42. Single-Sum Problems Example—Computation of the Number of Periods Illustration 6-14 Using the future value factor of 1.46410, refer to Table 6-1 and read down the 10% column to find that factor in the 4-period row. LO 5 Solve future and present value of 1 problems.

  43. Single-Sum Problems Example—Computation of the Number of Periods Illustration 6-14 Using the present value factor of .68301, refer to Table 6-2 and read down the 10% column to find that factor in the 4-period row. LO 5 Solve future and present value of 1 problems.

  44. Single-Sum Problems Solving for Other Unknowns Example—Computation of the Interest Rate Advanced Design, Inc. needs $1,409,870 for basic research 5 years from now. The company currently has $800,000 to invest for that purpose. At what rate of interest must it invest the $800,000 to fund basic research projects of $1,409,870, 5 years from now? Illustration 6-15 LO 5 Solve future and present value of 1 problems.

  45. Single-Sum Problems Example—Computation of the Interest Rate Illustration 6-16 Using the future value factor of 1.76234, refer to Table 6-1 and read across the 5-period row to find the factor. LO 5 Solve future and present value of 1 problems.

  46. Single-Sum Problems Example—Computation of the Interest Rate Illustration 6-16 Using the present value factor of .56743, refer to Table 6-2 and read across the 5-period row to find the factor. LO 5 Solve future and present value of 1 problems.

  47. 6 Accounting and the Time Value of Money • Identify accounting topics where the time value of money is relevant. • Distinguish between simple and compound interest. • Use appropriate compound interest tables. • Identify variables fundamental to solving interest problems. • Solve future and present value of 1 problems. LEARNING OBJECTIVES After studying this chapter, you should be able to: Solve future value of ordinary and annuity due problems. Solve present value of ordinary and annuity due problems. Solve present value problems related to deferred annuities and bonds. Apply expected cash flows to present value measurement.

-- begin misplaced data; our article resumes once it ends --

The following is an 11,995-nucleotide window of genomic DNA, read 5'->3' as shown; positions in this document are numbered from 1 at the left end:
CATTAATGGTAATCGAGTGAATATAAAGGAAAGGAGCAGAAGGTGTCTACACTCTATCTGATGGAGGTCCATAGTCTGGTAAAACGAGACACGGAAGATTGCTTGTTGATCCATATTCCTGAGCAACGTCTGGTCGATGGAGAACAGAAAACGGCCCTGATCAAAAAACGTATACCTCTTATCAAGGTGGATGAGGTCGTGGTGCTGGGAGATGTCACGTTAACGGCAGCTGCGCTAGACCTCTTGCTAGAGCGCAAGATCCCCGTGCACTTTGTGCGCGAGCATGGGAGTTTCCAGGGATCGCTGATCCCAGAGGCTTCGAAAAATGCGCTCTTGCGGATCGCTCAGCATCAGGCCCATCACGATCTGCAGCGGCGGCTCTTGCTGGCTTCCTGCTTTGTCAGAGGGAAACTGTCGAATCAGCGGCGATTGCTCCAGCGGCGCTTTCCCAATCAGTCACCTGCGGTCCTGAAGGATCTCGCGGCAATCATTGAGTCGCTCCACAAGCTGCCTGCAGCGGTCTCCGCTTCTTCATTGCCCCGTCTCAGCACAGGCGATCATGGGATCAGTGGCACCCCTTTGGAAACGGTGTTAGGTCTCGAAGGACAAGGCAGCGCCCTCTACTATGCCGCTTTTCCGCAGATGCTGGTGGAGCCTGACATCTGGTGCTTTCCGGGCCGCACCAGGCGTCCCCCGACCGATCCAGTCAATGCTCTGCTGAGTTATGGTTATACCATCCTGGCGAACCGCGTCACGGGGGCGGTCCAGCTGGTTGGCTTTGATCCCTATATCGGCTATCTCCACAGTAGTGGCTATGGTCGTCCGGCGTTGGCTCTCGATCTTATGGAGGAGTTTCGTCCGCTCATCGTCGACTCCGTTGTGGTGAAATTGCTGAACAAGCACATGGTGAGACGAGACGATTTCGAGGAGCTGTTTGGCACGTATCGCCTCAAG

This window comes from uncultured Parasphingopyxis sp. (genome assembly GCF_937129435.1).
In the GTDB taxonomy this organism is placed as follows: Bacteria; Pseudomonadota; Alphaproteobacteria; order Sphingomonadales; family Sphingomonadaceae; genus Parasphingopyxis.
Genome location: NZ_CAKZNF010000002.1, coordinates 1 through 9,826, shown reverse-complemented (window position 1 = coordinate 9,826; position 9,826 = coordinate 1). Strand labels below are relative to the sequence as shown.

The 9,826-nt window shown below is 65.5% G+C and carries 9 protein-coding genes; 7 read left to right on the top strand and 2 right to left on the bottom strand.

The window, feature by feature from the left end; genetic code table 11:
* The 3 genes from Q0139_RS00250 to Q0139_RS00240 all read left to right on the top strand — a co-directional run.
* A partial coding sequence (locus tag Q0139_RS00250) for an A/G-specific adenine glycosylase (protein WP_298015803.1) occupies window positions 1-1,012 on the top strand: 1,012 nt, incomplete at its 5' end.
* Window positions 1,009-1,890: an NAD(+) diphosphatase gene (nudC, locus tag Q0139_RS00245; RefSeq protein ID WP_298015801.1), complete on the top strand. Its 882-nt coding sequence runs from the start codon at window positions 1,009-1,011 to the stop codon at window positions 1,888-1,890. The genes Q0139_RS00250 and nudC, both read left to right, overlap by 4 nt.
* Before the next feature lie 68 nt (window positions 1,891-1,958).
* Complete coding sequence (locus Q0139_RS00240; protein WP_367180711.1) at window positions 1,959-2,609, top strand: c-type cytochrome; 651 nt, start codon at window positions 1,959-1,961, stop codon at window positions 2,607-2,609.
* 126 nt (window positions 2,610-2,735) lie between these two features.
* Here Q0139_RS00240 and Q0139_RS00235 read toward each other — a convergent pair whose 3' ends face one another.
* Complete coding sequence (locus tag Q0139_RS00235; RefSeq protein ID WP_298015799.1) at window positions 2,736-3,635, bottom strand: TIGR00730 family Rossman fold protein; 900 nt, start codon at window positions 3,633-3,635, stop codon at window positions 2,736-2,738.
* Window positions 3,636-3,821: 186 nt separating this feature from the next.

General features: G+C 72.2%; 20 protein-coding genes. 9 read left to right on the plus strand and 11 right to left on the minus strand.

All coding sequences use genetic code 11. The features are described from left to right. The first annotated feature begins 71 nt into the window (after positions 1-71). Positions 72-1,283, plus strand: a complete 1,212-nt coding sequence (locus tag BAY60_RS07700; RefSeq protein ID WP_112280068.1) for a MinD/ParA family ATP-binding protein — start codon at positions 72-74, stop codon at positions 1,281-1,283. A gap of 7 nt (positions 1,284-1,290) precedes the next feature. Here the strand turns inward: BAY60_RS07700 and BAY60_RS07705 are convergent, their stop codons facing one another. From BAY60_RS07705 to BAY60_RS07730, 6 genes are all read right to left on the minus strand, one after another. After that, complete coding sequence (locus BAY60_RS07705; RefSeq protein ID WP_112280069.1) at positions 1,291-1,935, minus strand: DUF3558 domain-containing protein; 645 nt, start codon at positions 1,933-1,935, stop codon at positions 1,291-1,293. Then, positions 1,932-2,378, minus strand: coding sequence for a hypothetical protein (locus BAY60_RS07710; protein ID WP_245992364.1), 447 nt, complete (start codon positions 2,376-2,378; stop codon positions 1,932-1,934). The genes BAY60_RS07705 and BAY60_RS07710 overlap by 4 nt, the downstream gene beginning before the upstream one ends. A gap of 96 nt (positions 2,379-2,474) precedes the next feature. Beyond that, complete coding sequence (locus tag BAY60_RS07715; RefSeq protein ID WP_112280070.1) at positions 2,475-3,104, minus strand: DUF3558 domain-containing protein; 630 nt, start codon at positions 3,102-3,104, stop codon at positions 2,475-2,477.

48. Annuities Annuity requires: • Periodic payments or receipts (called rents) of the same amount, • Same-length interval between such rents, and • Compounding of interest once each interval. Two Types Ordinary Annuity - rents occur at the end of each period. Annuity Due- rents occur at the beginning of each period. LO 6 Solve future value of ordinary and annuity due problems.

  49. Annuities Future Value of an Ordinary Annuity • Rents occur at the end of each period. • No interest during 1st period. Future Value Present Value $20,000 20,000 20,000 20,000 20,000 20,000 20,000 20,000 0 1 2 3 4 5 6 7 8 LO 6 Solve future value of ordinary and annuity due problems.

  50. Future Value of an Ordinary Annuity Illustration: Assume that $1 is deposited at the endof each of 5 years (an ordinary annuity) and earns 12% interest compounded annually. Following is the computation of the future value, using the “future value of 1” table (Table 6-1) for each of the five $1 rents. Illustration 6-17 LO 6 Solve future value of ordinary and annuity due problems.